Lebanese Foreign Minister Elie Salem said yesterday that France has agreed to increase its troop contribution to the multinational peace-keeping force in Beirut if the United States and Italy do the same. He asked Washington and Rome for a "commitment in principle" to enlarge the force eventually.

Salem, speaking at an American Enterprise Institute luncheon, said French Foreign Minister Claude Cheysson had told him in Paris Saturday that France is ready to accede to the Lebanese government's request for more troops "in conjunction with the other countries now participating in the MNF [multinational force]."

Lebanon, the minister continued, is asking the United States and Italy to commit themselves to increasing and redeploying the force when agreement is reached on withdrawal of foreign forces from his country. He said an advance commitment is necessary so changes in the force's strength and mission can be accomplished "at very short notice, no more than a week."

The force has about 1,200 U.S. Marines, 1,600 French troops and 1,000 Italian troops.

Lebanese President Amin Gemayel has asked that the force be increased, but the Reagan administration has said it does not want to make a decision without a clearer picture of security problems Lebanon might face after a withdrawal agreement.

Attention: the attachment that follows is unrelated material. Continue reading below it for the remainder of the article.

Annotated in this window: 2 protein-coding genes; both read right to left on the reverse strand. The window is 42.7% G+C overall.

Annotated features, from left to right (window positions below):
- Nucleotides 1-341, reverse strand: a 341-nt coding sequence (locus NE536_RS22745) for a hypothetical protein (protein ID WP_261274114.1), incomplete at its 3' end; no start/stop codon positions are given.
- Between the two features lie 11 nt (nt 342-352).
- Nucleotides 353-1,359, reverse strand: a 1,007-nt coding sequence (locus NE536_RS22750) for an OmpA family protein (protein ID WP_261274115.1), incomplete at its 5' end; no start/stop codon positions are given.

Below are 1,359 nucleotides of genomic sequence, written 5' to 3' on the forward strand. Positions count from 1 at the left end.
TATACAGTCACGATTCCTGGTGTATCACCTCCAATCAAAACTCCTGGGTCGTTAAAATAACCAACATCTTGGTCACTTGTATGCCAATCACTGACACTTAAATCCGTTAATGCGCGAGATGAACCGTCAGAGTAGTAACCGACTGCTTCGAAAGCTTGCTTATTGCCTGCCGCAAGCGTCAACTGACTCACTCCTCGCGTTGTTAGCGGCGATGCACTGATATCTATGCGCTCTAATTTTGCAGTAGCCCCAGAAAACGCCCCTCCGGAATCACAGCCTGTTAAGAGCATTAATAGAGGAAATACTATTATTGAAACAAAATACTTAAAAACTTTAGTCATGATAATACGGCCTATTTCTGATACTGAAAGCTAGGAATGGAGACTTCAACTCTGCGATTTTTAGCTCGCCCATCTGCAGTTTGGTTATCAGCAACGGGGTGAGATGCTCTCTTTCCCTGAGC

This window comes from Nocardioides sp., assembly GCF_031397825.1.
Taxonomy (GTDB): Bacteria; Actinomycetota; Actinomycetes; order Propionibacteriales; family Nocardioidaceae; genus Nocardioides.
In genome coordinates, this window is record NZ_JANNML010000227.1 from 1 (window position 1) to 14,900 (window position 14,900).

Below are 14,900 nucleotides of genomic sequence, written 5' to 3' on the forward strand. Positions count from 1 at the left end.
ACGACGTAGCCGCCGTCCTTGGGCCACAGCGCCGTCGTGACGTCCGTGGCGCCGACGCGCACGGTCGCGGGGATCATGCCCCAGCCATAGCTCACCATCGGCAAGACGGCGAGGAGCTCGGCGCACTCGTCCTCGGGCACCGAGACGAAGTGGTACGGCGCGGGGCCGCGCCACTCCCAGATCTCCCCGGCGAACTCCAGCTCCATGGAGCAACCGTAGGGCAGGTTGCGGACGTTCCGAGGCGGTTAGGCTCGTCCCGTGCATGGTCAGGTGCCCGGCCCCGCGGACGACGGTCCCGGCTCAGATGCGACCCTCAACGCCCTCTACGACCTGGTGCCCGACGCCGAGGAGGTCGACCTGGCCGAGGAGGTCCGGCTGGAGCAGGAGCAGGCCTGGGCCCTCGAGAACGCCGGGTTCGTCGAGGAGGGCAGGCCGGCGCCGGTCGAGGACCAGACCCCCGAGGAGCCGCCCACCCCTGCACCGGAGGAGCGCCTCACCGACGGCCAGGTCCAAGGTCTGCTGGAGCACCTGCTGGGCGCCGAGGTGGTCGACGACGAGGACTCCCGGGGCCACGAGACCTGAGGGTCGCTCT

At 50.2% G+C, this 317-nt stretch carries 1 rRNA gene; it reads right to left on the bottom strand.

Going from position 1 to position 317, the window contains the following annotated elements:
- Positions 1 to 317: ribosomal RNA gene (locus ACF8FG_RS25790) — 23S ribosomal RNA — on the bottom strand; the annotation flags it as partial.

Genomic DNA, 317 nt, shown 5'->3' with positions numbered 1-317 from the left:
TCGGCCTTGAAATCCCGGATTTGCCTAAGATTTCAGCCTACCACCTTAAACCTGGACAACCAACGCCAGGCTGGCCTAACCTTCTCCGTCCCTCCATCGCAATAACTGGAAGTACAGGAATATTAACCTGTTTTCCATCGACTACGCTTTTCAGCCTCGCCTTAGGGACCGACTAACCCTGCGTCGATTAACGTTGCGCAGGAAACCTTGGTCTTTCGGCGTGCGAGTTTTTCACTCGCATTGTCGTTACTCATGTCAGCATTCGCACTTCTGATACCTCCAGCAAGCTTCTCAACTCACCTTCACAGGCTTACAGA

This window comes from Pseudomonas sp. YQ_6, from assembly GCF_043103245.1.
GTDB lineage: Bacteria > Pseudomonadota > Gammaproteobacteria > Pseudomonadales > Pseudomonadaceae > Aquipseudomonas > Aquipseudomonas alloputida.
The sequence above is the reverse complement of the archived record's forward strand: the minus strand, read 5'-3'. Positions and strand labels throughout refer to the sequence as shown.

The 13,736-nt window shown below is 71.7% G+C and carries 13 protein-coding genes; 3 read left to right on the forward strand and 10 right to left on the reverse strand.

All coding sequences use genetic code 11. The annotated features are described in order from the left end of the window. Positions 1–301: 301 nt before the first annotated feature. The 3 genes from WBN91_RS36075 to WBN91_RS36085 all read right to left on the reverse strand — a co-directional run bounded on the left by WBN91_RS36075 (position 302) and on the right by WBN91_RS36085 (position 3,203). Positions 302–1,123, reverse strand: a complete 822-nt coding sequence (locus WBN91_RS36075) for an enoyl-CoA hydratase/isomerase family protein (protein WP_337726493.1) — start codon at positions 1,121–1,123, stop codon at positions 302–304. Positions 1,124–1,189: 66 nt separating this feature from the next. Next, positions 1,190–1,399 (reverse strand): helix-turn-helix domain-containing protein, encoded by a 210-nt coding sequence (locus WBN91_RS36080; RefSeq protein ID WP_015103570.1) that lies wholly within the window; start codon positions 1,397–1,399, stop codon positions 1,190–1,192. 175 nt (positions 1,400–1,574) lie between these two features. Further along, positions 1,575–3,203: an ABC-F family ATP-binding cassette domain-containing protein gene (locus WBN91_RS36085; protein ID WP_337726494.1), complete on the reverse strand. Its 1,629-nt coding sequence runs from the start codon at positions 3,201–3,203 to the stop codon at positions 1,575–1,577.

Salem acknowledged that if Israeli, Syrian and Palestine Liberation Organization forces withdraw, there will be a period, "until such time as the Lebanese Army is built up," when the Gemayel government will require the aid of an outside force numbering 15,000 or more.

He said that training Lebanese military and security forces to assume full control of the country "should not take very long."

However, most outside estimates, including those of Pentagon planners, say that will take about two years, and the administration is concerned that an increased U.S. commitment for that long could provoke opposition from Congress.

Salem charged that the main bar to starting withdrawal talks has been Israel's demand for negotiations in Jerusalem and a security agreement that could be construed as a peace treaty.

To accede to these conditions, he said, would jeopardize Gemayel's support at home and in other Arab countries.

He acknowledged that one idea being considered to overcome this hurdle calls for special U.S. Mideast envoys Philip C. Habib and Morris Draper to shuttle between Israel and Lebanon as intermediaries. "There are many possibilities, and we are investigating all of them," he said.

The State Department, saying that it is time for "quiet diplomacy," said yesterday that it is putting a clamp on public discussion of the Habib and Draper mission.

In response to questions about the future of Palestinians in Lebanon, Salem said that the 238,000 there as legally registered residents can remain but that his government wants thousands of others, whose presence it considers illegal, to leave. Asked where they might go, he said:

"All illegals legally belong someplace else."